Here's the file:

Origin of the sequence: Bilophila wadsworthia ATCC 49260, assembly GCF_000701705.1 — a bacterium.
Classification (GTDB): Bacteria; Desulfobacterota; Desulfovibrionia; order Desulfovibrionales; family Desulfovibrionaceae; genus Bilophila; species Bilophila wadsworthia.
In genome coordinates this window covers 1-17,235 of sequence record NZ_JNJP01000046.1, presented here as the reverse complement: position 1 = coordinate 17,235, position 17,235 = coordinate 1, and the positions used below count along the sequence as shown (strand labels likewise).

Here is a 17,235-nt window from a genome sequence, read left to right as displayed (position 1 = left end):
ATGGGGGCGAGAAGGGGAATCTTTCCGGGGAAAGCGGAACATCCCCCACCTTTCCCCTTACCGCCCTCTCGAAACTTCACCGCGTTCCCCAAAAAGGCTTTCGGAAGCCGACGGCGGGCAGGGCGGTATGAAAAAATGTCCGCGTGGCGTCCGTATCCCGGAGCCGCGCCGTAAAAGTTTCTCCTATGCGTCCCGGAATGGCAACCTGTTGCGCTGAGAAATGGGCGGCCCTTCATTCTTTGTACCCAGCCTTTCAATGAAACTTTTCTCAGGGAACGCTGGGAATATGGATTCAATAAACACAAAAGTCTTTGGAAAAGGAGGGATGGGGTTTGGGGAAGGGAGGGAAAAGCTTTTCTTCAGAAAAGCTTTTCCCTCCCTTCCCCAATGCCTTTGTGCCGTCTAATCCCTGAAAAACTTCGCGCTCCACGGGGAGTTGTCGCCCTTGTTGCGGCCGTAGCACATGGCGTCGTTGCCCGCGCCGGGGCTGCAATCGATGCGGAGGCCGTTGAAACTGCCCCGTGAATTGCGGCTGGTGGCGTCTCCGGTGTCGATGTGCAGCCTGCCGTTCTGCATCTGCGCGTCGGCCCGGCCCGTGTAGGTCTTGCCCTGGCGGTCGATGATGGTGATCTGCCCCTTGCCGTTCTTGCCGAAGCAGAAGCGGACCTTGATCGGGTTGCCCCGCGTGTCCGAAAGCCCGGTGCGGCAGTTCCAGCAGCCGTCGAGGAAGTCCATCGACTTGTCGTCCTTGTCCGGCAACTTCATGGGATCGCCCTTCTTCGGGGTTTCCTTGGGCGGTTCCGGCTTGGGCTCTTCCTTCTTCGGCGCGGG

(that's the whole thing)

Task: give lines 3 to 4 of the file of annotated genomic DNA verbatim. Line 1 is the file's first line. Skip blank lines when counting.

In genome coordinates this window covers 1-17,235 of sequence record NZ_JNJP01000046.1, presented here as the reverse complement: position 1 = coordinate 17,235, position 17,235 = coordinate 1, and the positions used below count along the sequence as shown (strand labels likewise).

Here is a 17,235-nt window from a genome sequence, read left to right as displayed (position 1 = left end):